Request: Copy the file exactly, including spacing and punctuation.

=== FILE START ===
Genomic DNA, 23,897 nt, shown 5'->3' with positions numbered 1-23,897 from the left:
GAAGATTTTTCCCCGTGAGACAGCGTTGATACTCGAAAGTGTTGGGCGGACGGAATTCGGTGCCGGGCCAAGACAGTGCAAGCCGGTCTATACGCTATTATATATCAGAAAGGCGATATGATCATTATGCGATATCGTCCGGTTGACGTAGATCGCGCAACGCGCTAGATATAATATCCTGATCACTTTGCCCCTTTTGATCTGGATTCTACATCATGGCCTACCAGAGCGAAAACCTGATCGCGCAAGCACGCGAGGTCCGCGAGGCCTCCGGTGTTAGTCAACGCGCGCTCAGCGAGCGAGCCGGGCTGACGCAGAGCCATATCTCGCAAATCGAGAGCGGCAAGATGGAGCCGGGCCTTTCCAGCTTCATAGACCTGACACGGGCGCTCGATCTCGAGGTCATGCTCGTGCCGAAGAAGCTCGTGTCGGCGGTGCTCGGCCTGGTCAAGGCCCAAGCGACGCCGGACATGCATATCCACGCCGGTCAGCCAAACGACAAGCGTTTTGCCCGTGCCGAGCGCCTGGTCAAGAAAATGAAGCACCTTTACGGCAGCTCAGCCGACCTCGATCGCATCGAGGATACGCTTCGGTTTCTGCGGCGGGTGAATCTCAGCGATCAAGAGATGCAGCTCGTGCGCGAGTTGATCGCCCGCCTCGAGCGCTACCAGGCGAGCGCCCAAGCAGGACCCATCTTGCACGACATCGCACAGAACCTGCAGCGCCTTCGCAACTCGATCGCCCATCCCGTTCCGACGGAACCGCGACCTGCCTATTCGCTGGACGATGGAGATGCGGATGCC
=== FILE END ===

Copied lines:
Genomic DNA, 23,897 nt, shown 5'->3' with positions numbered 1-23,897 from the left:
GAAGATTTTTCCCCGTGAGACAGCGTTGATACTCGAAAGTGTTGGGCGGACGGAATTCGGTGCCGGGCCAAGACAGTGCAAGCCGGTCTATACGCTATTATATATCAGAAAGGCGATATGATCATTATGCGATATCGTCCGGTTGACGTAGATCGCGCAACGCGCTAGATATAATATCCTGATCACTTTGCCCCTTTTGATCTGGATTCTACATCATGGCCTACCAGAGCGAAAACCTGATCGCGCAAGCACGCGAGGTCCGCGAGGCCTCCGGTGTTAGTCAACGCGCGCTCAGCGAGCGAGCCGGGCTGACGCAGAGCCATATCTCGCAAATCGAGAGCGGCAAGATGGAGCCGGGCCTTTCCAGCTTCATAGACCTGACACGGGCGCTCGATCTCGAGGTCATGCTCGTGCCGAAGAAGCTCGTGTCGGCGGTGCTCGGCCTGGTCAAGGCCCAAGCGACGCCGGACATGCATATCCACGCCGGTCAGCCAAACGACAAGCGTTTTGCCCGTGCCGAGCGCCTGGTCAAGAAAATGAAGCACCTTTACGGCAGCTCAGCCGACCTCGATCGCATCGAGGATACGCTTCGGTTTCTGCGGCGGGTGAATCTCAGCGATCAAGAGATGCAGCTCGTGCGCGAGTTGATCGCCCGCCTCGAGCGCTACCAGGCGAGCGCCCAAGCAGGACCCATCTTGCACGACATCGCACAGAACCTGCAGCGCCTTCGCAACTCGATCGCCCATCCCGTTCCGACGGAACCGCGACCTGCCTATTCGCTGGACGATGGAGATGCGGATGCC